Doctor of Osteopathic Medicine (DO or D.O.) is a professional doctoral degree for physicians and surgeons offered by medical schools in the United States. A DO graduate may become licensed as an osteopathic physician, having equivalent rights, privileges, and responsibilities as a physician who has earned the Doctor of Medicine (MD) degree. DO physicians are licensed to practice the full scope of medicine and surgery in 65 countries, and in all 50 US states. They constitute 11% of all US physicians. As of 2018, there were more than 145,000 osteopathic medical physicians and osteopathic medical students in the United States.

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  • Doctor of Osteopathic Medicine (DO or D.O.) is a professional doctoral degree for physicians and surgeons offered by medical schools in the United States. A DO graduate may become licensed as an osteopathic physician, having equivalent rights, privileges, and responsibilities as a physician who has earned the Doctor of Medicine (MD) degree. DO physicians are licensed to practice the full scope of medicine and surgery in 65 countries, and in all 50 US states. They constitute 11% of all US physicians. As of 2018, there were more than 145,000 osteopathic medical physicians and osteopathic medical students in the United States. DO degrees are offered in the United States at 35 medical schools, at 55 locations compared to MD degrees offered at 141 schools. Since 2007, total DO student enrollment has been increasing yearly. In 2015, more than 20% of all medical school enrollment in the US comprised DO students. The curricula at osteopathic medical schools are similar to those at MD-granting medical schools, which focus the first two years on the biomedical and clinical sciences, then two years on core clinical training in the clinical specialties. Upon completing medical school, a DO graduate may enter an internship or residency training program, which may be followed by fellowship training. Some DO graduates attend the same graduate medical education programs as their MD counterparts, and then take MD specialty board exams, while other DO graduates enter osteopathic programs, and take DO specialty board examinations. One notable difference between DO and MD training is that DO training adds 300–500 hours studying techniques for hands-on manipulation of the human musculoskeletal system, a system shared (in general but not all particulars) with chiropractic medicine. (en)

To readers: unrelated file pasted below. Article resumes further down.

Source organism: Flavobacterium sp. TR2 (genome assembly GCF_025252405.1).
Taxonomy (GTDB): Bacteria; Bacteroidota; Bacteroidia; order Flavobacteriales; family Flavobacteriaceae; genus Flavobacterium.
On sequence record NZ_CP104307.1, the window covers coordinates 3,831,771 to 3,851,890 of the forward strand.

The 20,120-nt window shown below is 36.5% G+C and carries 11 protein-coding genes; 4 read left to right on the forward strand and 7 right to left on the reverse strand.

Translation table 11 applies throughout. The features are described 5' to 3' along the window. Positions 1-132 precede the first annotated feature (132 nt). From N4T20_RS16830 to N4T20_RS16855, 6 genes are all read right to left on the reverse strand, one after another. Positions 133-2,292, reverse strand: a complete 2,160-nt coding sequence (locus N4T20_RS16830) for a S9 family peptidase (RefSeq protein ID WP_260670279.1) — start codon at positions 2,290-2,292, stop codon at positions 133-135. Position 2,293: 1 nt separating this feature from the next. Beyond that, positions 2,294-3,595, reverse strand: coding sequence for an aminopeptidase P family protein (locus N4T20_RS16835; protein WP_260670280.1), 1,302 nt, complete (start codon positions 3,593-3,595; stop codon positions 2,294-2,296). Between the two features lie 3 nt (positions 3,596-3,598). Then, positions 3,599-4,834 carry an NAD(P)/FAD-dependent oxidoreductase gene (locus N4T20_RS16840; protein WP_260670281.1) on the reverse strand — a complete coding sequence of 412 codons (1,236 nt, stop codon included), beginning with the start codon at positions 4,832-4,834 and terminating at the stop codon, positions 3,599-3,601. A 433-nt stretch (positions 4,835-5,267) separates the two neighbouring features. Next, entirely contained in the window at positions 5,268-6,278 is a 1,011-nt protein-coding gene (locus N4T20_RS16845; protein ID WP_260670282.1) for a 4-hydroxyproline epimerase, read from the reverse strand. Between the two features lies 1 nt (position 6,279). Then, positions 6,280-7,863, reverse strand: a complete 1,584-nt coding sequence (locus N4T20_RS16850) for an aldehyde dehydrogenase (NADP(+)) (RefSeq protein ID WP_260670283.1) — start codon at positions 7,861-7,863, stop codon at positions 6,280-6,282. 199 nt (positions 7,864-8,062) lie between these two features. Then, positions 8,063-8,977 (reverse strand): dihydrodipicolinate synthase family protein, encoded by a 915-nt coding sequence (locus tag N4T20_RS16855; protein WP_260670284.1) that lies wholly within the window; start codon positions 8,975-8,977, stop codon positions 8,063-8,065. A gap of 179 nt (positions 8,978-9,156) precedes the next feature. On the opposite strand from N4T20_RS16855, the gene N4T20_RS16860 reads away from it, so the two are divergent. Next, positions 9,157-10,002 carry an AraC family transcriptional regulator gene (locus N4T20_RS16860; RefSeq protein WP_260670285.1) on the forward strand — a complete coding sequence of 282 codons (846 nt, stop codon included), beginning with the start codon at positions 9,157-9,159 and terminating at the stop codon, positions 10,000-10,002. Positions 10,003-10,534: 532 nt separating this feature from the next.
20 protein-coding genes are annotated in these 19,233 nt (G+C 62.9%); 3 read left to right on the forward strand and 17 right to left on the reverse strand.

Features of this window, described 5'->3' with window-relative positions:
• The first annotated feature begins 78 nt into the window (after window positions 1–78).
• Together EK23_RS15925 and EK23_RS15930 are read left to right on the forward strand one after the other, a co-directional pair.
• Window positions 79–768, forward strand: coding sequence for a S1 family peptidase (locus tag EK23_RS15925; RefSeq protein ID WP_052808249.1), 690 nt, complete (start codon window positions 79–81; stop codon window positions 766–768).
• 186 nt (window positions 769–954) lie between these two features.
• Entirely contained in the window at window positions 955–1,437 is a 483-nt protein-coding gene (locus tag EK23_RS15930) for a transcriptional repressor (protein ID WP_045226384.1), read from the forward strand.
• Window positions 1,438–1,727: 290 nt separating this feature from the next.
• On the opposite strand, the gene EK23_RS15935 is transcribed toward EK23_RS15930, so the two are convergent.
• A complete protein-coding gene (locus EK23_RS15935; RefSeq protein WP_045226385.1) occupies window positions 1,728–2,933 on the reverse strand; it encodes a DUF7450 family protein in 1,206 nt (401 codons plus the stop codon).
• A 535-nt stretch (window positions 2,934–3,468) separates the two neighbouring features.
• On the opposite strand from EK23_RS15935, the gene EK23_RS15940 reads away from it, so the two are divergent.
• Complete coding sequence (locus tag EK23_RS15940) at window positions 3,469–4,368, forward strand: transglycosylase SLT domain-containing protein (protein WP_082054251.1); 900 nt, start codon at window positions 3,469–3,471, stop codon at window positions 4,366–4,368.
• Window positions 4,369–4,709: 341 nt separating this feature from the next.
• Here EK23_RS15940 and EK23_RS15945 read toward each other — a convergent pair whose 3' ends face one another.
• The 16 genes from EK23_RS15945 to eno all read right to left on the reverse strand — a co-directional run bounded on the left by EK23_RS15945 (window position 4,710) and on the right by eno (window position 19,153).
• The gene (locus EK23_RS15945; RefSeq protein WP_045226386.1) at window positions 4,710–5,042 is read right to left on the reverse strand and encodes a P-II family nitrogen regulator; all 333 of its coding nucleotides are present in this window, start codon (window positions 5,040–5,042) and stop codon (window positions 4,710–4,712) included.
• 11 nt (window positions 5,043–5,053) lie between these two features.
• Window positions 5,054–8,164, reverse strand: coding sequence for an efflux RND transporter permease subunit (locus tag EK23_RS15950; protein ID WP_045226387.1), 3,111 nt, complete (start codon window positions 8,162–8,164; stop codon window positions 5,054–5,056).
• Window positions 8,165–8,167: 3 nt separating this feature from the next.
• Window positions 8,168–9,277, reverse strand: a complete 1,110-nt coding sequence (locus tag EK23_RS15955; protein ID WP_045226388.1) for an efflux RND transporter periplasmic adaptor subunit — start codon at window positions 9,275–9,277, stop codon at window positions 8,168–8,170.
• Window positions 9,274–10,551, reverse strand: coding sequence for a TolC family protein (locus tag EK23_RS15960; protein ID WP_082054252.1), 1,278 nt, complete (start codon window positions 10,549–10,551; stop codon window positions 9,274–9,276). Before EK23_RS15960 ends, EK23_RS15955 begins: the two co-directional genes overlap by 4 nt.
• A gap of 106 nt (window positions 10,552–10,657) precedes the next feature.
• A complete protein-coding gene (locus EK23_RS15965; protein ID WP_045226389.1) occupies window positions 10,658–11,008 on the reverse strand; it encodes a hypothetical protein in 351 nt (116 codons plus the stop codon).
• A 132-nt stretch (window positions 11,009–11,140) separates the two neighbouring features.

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  • Doctor of Osteopathic Medicine (DO or D.O.) is a professional doctoral degree for physicians and surgeons offered by medical schools in the United States. A DO graduate may become licensed as an osteopathic physician, having equivalent rights, privileges, and responsibilities as a physician who has earned the Doctor of Medicine (MD) degree. DO physicians are licensed to practice the full scope of medicine and surgery in 65 countries, and in all 50 US states. They constitute 11% of all US physicians. As of 2018, there were more than 145,000 osteopathic medical physicians and osteopathic medical students in the United States. (en)
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  • Doctor of Osteopathic Medicine (en)
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